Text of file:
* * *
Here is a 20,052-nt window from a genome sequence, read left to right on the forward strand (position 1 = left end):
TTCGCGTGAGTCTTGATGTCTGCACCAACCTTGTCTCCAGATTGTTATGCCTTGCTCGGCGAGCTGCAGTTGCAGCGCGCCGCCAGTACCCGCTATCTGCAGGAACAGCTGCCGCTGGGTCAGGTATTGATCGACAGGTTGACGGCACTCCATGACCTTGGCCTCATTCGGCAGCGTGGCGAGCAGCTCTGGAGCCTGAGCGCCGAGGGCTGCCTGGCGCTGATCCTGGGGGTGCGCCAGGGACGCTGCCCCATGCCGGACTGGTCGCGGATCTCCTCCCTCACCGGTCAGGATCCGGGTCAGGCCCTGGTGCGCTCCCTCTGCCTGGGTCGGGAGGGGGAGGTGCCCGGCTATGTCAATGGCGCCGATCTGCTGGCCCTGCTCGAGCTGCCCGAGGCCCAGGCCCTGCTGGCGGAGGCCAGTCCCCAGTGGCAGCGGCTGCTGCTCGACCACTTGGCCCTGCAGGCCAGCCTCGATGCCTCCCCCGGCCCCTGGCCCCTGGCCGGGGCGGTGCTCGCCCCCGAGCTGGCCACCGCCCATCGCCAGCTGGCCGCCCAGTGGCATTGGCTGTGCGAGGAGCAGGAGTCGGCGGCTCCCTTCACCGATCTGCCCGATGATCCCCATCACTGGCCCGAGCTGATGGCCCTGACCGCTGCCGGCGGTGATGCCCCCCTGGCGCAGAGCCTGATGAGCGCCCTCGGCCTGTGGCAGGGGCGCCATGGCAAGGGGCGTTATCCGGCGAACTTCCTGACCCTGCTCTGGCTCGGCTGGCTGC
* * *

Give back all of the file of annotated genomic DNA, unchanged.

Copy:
Here is a 20,052-nt window from a genome sequence, read left to right on the forward strand (position 1 = left end):
TTCGCGTGAGTCTTGATGTCTGCACCAACCTTGTCTCCAGATTGTTATGCCTTGCTCGGCGAGCTGCAGTTGCAGCGCGCCGCCAGTACCCGCTATCTGCAGGAACAGCTGCCGCTGGGTCAGGTATTGATCGACAGGTTGACGGCACTCCATGACCTTGGCCTCATTCGGCAGCGTGGCGAGCAGCTCTGGAGCCTGAGCGCCGAGGGCTGCCTGGCGCTGATCCTGGGGGTGCGCCAGGGACGCTGCCCCATGCCGGACTGGTCGCGGATCTCCTCCCTCACCGGTCAGGATCCGGGTCAGGCCCTGGTGCGCTCCCTCTGCCTGGGTCGGGAGGGGGAGGTGCCCGGCTATGTCAATGGCGCCGATCTGCTGGCCCTGCTCGAGCTGCCCGAGGCCCAGGCCCTGCTGGCGGAGGCCAGTCCCCAGTGGCAGCGGCTGCTGCTCGACCACTTGGCCCTGCAGGCCAGCCTCGATGCCTCCCCCGGCCCCTGGCCCCTGGCCGGGGCGGTGCTCGCCCCCGAGCTGGCCACCGCCCATCGCCAGCTGGCCGCCCAGTGGCATTGGCTGTGCGAGGAGCAGGAGTCGGCGGCTCCCTTCACCGATCTGCCCGATGATCCCCATCACTGGCCCGAGCTGATGGCCCTGACCGCTGCCGGCGGTGATGCCCCCCTGGCGCAGAGCCTGATGAGCGCCCTCGGCCTGTGGCAGGGGCGCCATGGCAAGGGGCGTTATCCGGCGAACTTCCTGACCCTGCTCTGGCTCGGCTGGCTGC